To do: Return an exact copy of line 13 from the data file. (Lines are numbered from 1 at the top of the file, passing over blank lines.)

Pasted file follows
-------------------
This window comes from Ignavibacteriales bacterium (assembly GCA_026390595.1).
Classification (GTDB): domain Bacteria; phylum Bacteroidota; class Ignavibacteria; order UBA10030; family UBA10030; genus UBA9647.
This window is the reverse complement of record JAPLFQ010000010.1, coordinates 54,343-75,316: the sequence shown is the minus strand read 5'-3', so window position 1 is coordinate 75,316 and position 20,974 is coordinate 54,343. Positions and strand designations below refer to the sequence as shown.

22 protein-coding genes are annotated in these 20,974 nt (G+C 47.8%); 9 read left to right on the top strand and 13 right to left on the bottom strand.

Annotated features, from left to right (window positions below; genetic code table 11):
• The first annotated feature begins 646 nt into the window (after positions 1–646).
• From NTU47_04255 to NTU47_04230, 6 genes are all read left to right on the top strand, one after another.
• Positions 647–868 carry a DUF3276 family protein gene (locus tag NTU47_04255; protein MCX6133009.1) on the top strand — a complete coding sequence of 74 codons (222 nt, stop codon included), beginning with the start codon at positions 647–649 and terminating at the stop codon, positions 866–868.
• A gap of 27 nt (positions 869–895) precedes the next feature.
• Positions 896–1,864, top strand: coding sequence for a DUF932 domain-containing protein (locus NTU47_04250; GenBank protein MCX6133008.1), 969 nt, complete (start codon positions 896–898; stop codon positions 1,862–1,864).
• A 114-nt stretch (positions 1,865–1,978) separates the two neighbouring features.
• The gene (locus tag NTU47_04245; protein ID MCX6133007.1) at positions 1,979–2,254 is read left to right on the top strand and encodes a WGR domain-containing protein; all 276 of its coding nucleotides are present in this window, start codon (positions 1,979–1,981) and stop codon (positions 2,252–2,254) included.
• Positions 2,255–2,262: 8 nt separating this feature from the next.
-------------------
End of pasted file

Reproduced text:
• Positions 2,255–2,262: 8 nt separating this feature from the next.